Lilliputian Lessons
Lilliputian Lessons

In grad school I knew a young ninny who believed taking courses in technical writing would plug the gaping holes in his undergraduate academic experience and give him all the tools he needed to enjoy success in his anticipated professional life. I don’t know where he is now and I can’t say for sure whether those technical writing courses lived up to his expectations, but sitting around in a student lobby one morning I gently opined to him that coursework in English literature might serve him better. Why? he wondered. I tried to distill down my answer as best I could, but mainly, I explained, you’ll write your tail off in those classes—this is why they’re called writing-intensive courses. What do you do in literature courses? You read and read. And then you write and write about what you read. You become a better writer the more you write. And there is a depth and breadth to those writing assignments you probably won’t get in technical writing courses—you’ll have to think critically and explain yourself on paper, in a way you hope engages your reader.

In the end my suggestion was lost on him, an outcome probably as much a consequence of my flawed attempt to explain as it was his thick skull. But to this guy’s way of thinking, and to scores of others like him, taking a technical writing course was the only tincture you needed to treat the Awful Writing plague. (These were also the folks who cleaved stubbornly to the juvenile notion that undertaking coursework in anything that could not be harnessed directly for professional life was time wasted.) I submit that if you lack an understanding of the written word, or if your command of it is limited, your technical writing will reflect these deficiencies as much the rest of your writing does.

It’s a truth that should have come home to you the day your freshman English literature professor handed back your half-baked paper on Gulliver’s Travels marked up in red. If you were worth your own salt, you recognized that as a gift, all the notes he wrote diligently on the back of every double-spaced page of your pedestrian work—the missives about your over-reliance on the verb to be, your wearisome overuse of passive voice, the absence of descriptive language, but also your wordiness, and countless other missteps—all of that amounting to an essay in its own right. It was your wake-up call, if you were not a nubbin head. And there’s the rub: if you never possessed the desire to write well in the first place, it was all for naught.

That professor taught me in my early life as an undergraduate. He was an untenured newbie with a fresh-from-Columbia doctorate, now paid to stand before sleepy liberal arts majors at the University of Tennessee to try to pique our collective literary interest. Poor man; I feel sure most of us cared not one jot about his Canterbury Tales lectures or much else on the course syllabus, but were there mainly to tick another prerequisite box. The morning he recited the Prologue to us in a gorgeous, lilting cadence, though, that morning we bore witness to high art in a brutalist cinderblock classroom—Geoffrey Chaucer paid us a visit that day. This professor’s penchant for elevating the written word, and his unfaltering willingness to rip my flawed prose and then calmly explain why, kept me coming back for more. I even suffered with him through Restoration drama, a course I feel certain he was handed to teach because nobody else wanted it.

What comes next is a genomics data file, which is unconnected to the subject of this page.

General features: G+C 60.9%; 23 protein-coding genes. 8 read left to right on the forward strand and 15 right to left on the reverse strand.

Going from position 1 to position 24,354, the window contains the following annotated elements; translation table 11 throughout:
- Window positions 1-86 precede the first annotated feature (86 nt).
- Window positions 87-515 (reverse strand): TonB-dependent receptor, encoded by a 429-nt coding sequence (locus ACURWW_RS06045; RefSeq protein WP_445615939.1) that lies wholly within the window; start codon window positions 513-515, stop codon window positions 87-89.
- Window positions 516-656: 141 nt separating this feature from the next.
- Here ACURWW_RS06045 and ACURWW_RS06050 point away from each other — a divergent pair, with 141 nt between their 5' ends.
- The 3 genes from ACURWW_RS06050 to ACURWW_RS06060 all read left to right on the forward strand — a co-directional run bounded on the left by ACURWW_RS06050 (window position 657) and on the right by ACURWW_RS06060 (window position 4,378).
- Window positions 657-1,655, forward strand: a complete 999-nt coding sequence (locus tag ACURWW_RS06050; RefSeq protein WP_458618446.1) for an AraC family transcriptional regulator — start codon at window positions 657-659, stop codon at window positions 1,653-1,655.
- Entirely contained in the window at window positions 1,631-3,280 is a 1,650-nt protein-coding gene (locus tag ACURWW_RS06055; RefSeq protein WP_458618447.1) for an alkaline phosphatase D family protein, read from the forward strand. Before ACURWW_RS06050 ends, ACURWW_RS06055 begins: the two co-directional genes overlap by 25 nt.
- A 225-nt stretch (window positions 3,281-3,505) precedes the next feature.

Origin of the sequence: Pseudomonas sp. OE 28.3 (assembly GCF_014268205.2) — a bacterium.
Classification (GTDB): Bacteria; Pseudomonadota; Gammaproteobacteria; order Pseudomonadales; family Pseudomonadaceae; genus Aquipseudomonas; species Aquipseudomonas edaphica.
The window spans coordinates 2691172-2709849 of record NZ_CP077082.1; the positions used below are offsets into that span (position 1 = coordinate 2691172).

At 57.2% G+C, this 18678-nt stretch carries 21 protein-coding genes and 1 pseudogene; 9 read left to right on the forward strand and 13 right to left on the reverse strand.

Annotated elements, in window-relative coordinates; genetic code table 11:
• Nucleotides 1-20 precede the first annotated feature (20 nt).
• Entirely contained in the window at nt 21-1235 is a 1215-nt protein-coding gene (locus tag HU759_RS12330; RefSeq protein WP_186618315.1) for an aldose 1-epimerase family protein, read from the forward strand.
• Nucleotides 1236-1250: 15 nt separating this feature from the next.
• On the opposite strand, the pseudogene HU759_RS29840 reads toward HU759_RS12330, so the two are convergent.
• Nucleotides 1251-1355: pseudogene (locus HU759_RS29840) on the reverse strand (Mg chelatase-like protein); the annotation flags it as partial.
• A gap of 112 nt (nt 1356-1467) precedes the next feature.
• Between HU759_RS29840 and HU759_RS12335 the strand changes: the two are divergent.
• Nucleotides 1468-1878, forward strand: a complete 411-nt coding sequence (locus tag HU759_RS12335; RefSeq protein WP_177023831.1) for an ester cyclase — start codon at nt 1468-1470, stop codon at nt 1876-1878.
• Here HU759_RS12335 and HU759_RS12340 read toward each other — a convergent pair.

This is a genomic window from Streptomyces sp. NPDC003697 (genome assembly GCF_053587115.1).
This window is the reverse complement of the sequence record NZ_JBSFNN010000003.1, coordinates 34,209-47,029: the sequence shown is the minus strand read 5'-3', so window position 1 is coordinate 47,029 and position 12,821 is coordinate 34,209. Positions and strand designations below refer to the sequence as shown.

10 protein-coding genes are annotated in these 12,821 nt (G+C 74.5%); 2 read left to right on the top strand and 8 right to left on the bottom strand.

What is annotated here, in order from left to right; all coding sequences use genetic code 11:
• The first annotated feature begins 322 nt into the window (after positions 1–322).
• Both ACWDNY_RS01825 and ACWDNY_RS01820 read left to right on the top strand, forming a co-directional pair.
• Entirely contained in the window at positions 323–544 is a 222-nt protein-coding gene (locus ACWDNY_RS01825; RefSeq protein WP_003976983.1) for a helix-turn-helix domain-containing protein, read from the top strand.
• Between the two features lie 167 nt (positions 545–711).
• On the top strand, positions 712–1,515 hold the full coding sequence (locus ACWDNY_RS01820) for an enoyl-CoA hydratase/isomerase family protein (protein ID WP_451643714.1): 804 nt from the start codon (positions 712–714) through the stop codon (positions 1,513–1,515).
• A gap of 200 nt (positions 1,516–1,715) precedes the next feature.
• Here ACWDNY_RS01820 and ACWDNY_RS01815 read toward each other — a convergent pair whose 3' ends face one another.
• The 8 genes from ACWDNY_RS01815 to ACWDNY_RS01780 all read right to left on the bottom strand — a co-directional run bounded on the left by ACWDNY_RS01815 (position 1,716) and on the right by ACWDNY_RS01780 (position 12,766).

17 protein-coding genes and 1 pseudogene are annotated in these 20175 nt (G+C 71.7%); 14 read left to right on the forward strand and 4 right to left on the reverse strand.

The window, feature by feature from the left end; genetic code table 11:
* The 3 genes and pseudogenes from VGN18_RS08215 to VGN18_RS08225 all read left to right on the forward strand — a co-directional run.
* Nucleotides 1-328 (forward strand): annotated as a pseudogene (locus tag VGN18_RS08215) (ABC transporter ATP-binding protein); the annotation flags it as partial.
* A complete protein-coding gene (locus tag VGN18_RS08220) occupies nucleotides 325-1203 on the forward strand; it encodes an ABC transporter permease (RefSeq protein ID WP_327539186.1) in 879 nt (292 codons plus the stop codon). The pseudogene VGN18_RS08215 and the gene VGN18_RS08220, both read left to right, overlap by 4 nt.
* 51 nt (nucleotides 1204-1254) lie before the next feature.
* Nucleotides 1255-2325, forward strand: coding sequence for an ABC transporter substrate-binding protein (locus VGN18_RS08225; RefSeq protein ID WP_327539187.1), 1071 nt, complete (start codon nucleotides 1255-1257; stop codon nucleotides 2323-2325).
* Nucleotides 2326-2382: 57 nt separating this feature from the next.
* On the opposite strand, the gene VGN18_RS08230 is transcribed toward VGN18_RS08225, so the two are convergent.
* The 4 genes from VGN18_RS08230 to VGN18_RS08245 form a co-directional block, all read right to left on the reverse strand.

I believe this because of the King Lear incident which unfolded in an adjacent classroom one morning. Through the voice of an esteemed Shakespearian scholar, Lear had the audacity to reverberate so explosively from the room next door, the young academic before us was forced to suspend his own lecture for a few moments. He stepped back from the lectern while Lear howled on. And when the king finally fell silent, he quietly lamented to those of us who were listening, I wish I were teaching that. I heard these words fall from his lips, a tiny and rare glimpse into this man’s true demeanor, and somehow admired him more for it.

One of my favorite writers was a distinguished English professor at my alma mater, a teacher of fiction writing; he was also a friend. His uncensored wit and telling of stories were as artful and engaging as his published work. Something he once told a woman at a book signing so beautifully encapsulated the truth about writing and has stayed with me all these years. She was working on her first novel, she explained, seeking any advice he could give her—she desperately wanted to be a writer. The room collectively rolled its eyes, and I braced myself for what was coming.

Without flinching he quipped, I can’t advise you if you want to be a writer, only if you want to write.

This wisdom transcends writing to include other disciplines: don’t be a doctor, practice medicine.  Don’t be a carpenter, build things. It certainly applies to writing “subdisciplines,” if you will: don’t be a technical writer, explain things. Don’t be a marketing copy writer, influence consumers with brilliant prose. Maybe. At the very least this statement expresses its sentiment with a more active voice, with less reliance on the verb to be, after all. It emphatically describes something more akin to a heartfelt yearning.

As for the would-be Lear lecturer, I hear he holds an impressive title at the University of Tennessee these days but continues to teach. Evidently it’s wicked difficult to get a coveted spot in one of his classes; must be the Chaucer.

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